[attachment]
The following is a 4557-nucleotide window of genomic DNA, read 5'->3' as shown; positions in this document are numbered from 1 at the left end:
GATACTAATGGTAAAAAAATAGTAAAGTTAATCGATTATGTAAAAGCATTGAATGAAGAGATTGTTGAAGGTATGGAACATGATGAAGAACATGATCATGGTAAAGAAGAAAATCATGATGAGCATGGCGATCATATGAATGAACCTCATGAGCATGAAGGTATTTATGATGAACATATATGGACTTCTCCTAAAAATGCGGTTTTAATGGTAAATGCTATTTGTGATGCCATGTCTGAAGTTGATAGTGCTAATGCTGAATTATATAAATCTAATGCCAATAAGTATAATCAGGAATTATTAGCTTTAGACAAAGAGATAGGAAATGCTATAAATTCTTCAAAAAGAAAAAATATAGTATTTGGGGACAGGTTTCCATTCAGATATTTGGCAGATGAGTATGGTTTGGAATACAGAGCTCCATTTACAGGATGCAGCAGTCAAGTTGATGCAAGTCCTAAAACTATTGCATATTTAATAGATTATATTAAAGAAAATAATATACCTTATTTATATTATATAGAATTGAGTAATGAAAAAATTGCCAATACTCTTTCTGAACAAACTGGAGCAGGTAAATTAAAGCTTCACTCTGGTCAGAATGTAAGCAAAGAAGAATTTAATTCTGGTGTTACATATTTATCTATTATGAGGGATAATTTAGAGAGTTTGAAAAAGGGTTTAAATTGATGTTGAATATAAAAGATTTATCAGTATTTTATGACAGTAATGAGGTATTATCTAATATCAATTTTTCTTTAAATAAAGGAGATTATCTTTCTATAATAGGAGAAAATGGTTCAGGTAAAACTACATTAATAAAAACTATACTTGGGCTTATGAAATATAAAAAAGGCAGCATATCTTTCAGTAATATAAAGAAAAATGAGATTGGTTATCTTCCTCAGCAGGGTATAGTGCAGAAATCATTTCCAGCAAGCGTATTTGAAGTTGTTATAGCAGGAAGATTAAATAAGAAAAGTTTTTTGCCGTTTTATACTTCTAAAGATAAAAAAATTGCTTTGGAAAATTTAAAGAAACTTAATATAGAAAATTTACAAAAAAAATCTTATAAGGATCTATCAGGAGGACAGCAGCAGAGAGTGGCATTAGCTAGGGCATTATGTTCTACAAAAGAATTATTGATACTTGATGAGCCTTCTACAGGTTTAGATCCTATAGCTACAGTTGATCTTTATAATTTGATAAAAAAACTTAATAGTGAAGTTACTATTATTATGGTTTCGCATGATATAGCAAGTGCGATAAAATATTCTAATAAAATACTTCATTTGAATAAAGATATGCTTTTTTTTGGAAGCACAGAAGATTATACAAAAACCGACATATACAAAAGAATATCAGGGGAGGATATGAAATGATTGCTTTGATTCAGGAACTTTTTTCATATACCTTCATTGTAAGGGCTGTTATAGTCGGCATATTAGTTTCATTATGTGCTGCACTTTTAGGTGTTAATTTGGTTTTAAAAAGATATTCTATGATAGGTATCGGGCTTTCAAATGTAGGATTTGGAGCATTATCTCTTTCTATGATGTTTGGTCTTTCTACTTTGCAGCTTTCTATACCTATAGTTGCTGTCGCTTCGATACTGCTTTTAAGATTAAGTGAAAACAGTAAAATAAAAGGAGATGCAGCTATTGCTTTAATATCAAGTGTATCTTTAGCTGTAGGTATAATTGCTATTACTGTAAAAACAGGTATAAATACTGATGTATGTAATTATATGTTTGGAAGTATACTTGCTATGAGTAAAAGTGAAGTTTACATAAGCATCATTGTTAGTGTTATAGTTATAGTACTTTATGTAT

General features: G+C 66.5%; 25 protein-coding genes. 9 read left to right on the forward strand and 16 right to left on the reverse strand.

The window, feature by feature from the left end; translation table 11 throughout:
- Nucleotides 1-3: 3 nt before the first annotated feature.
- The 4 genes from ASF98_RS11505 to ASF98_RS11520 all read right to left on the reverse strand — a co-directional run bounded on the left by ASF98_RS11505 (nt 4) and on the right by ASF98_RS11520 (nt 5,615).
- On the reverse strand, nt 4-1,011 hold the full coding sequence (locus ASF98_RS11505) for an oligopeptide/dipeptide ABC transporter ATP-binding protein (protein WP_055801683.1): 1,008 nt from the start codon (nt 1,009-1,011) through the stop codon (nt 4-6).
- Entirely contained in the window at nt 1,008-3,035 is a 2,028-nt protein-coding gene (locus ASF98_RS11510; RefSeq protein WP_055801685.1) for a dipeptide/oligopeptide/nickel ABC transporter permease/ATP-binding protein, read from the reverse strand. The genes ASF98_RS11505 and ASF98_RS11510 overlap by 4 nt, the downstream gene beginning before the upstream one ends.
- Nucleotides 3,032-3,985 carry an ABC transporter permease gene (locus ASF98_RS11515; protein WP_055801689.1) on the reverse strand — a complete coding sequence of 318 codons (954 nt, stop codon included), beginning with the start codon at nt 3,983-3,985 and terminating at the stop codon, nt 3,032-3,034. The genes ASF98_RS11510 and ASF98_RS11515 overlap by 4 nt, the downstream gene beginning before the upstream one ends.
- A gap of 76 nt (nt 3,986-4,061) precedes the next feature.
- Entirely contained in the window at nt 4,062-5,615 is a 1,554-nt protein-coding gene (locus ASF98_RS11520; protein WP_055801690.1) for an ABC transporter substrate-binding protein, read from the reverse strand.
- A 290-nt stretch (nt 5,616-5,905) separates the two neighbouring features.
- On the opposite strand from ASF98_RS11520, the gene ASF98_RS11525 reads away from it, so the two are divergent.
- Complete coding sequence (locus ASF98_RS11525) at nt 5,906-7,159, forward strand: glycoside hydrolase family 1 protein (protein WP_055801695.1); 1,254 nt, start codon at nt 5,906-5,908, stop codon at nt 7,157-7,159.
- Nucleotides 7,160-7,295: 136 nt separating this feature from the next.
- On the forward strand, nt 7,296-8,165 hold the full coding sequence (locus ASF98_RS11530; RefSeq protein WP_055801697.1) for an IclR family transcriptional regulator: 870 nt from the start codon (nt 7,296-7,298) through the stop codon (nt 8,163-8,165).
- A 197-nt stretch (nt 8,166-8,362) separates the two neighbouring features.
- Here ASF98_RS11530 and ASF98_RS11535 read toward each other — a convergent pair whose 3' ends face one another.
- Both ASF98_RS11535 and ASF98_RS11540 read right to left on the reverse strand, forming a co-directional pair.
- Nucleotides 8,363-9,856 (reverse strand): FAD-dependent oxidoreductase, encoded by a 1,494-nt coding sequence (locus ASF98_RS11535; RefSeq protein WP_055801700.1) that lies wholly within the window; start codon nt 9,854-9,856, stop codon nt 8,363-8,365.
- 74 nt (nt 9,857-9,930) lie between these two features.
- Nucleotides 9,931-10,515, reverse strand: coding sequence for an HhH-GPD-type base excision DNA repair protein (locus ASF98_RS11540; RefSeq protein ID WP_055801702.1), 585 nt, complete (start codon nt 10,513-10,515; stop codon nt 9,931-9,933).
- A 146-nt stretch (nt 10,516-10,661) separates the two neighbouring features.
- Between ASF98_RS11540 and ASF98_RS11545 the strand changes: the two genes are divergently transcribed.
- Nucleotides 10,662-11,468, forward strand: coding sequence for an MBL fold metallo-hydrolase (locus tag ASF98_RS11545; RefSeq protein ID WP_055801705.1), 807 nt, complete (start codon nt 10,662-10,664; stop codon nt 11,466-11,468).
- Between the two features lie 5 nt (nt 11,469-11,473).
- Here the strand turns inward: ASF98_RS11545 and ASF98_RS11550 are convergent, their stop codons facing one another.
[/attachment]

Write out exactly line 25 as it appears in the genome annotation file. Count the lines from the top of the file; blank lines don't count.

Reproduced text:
- Nucleotides 10,662-11,468, forward strand: coding sequence for an MBL fold metallo-hydrolase (locus tag ASF98_RS11545; RefSeq protein ID WP_055801705.1), 807 nt, complete (start codon nt 10,662-10,664; stop codon nt 11,466-11,468).